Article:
Further, FEWA is planning to invest AED95 million in its grid expansion initiatives, which include the construction of 132/11 kV substations and 132 kV cables in the new Ajman area, expected to be auctioned in 2019, with likely completion in 2022. Additionally, it had projects worth AED78 million under construction in 2017, including two 33/11 kV power plants and 33 kV power cable lines in the new Safia area and Ajman Industrial Zone.

 

Table 2: Key planned transmission projects in UAE

Project

Voltage (kV)

Length (km)/ Transformer capacity (MVA/MVAr)

Scheduled completion

Developers

Barakah–New Bab transmission line

400

144 km

2018

Abu Dhabi Transmission and Despatch Company (TRANSCO)

Hameem–Al Ain South Junction transmission line

400

40 km

2019

Abu Dhabi Transmission and Despatch Company (TRANSCO)

New Bab–Hameem transmission line

400

135 km

2018

Abu Dhabi Transmission and Despatch Company (TRANSCO)

Expansion of Mahawai substation

400/132

500 MVA (1x500 MVA)

2018

Abu Dhabi Transmission and Despatch Company (TRANSCO)

Expansion of Ajman substation

400/132

NA

2018

Abu Dhabi Transmission and Despatch Company (TRANSCO)

Expansion of Qurm substation

400/132

NA

2019

Abu Dhabi Transmission and Despatch Company (TRANSCO)

Construction of Al Faya switching station

400

NA

2020

Abu Dhabi Transmission and Despatch Company (TRANSCO)

Construction of Hameem switching station

400

NA

2020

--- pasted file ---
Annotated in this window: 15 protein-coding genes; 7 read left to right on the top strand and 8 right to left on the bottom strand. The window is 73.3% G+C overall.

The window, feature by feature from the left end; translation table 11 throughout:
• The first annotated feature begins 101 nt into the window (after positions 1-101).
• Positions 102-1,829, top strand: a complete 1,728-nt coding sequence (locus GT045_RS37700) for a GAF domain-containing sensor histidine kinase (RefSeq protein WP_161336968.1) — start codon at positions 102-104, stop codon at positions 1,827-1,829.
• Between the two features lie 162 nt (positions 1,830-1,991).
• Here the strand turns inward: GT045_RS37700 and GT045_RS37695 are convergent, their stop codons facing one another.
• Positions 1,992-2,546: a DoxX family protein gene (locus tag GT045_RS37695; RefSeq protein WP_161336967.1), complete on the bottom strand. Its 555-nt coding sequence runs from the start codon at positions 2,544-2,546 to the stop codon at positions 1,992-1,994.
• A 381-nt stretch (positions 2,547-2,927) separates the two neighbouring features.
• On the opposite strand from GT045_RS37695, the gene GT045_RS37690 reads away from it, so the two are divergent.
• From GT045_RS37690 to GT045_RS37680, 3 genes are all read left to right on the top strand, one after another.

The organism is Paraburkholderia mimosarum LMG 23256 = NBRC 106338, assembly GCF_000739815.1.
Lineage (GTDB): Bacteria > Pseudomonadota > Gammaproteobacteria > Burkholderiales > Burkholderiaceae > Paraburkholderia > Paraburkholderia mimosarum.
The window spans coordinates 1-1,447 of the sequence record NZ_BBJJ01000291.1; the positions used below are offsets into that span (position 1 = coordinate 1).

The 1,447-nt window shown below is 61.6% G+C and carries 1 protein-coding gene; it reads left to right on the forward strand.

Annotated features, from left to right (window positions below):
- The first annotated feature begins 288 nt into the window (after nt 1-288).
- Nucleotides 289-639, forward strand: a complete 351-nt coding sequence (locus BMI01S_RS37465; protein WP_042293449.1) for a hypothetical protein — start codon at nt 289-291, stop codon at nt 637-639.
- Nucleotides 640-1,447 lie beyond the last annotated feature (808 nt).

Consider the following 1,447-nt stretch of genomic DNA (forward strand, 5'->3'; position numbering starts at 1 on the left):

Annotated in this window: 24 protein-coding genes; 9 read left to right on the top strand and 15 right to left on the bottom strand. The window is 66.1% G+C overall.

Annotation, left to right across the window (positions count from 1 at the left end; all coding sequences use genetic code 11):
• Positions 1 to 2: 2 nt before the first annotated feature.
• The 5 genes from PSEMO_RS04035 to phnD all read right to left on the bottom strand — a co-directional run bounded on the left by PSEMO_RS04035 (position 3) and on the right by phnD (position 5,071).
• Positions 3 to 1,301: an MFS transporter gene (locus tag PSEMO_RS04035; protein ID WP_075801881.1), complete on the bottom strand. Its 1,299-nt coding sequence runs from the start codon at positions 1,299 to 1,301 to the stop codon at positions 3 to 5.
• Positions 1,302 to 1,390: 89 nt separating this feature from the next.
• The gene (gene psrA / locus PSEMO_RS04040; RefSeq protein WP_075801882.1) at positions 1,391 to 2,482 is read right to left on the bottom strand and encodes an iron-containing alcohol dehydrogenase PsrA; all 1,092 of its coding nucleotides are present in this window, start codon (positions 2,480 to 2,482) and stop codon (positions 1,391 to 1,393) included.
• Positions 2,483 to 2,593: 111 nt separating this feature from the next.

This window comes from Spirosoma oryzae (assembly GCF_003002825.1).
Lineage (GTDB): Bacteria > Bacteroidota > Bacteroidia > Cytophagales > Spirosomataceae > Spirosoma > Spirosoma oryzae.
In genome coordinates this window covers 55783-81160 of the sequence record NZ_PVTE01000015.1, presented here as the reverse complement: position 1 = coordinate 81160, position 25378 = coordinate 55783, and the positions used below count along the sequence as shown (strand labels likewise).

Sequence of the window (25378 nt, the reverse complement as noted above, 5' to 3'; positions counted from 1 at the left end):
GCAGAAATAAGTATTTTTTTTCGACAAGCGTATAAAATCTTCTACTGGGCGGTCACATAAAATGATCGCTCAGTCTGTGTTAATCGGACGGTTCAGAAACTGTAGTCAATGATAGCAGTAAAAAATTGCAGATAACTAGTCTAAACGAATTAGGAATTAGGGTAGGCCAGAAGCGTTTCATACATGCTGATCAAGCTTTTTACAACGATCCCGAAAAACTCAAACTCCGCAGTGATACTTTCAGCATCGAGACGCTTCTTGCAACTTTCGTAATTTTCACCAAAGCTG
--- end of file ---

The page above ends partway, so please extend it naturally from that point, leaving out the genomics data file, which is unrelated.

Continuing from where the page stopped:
Abu Dhabi Transmission and Despatch Company (TRANSCO)

Extension of Barakah NPP substation

400

NA

NA

Abu Dhabi Transmission and Despatch Company (TRANSCO)

Construction of Al Dhafrah substation

400

NA

2019

Abu Dhabi Transmission and Despatch Company (TRANSCO)

Construction of Canal Gardens substation

400/152

NA

NA

Dubai Electricity and Water Authority (DEWA)

Construction of Dubai Janoub substation

400/152

NA

NA

Dubai Electricity and Water Authority (DEWA)

Construction of Shamal substation

400/152

NA

NA

Dubai Electricity and Water Authority (DEWA)

Note: NA - not available

Source: Abu Dhabi Transmission and Despatch Company; Dubai Electricity and Water Authority; Global Transmission Research 

 

Smart grid and electric vehicles

The various Emirates are also rolling out their plans for the deployment of smart grid technology, which is in line with the targets set by the UAE Energy Plan 2050. Dubai, for instance, aims to install more than 1 million smart meters by 2020. Recently, DEWA also signed a memorandum of understanding (MoU) with Germany’s RWE Energy Group to undertake further innovation and research and development in smart energy and smart grids. The authority also appointed Honeywell to install smart metres for its smart energy project.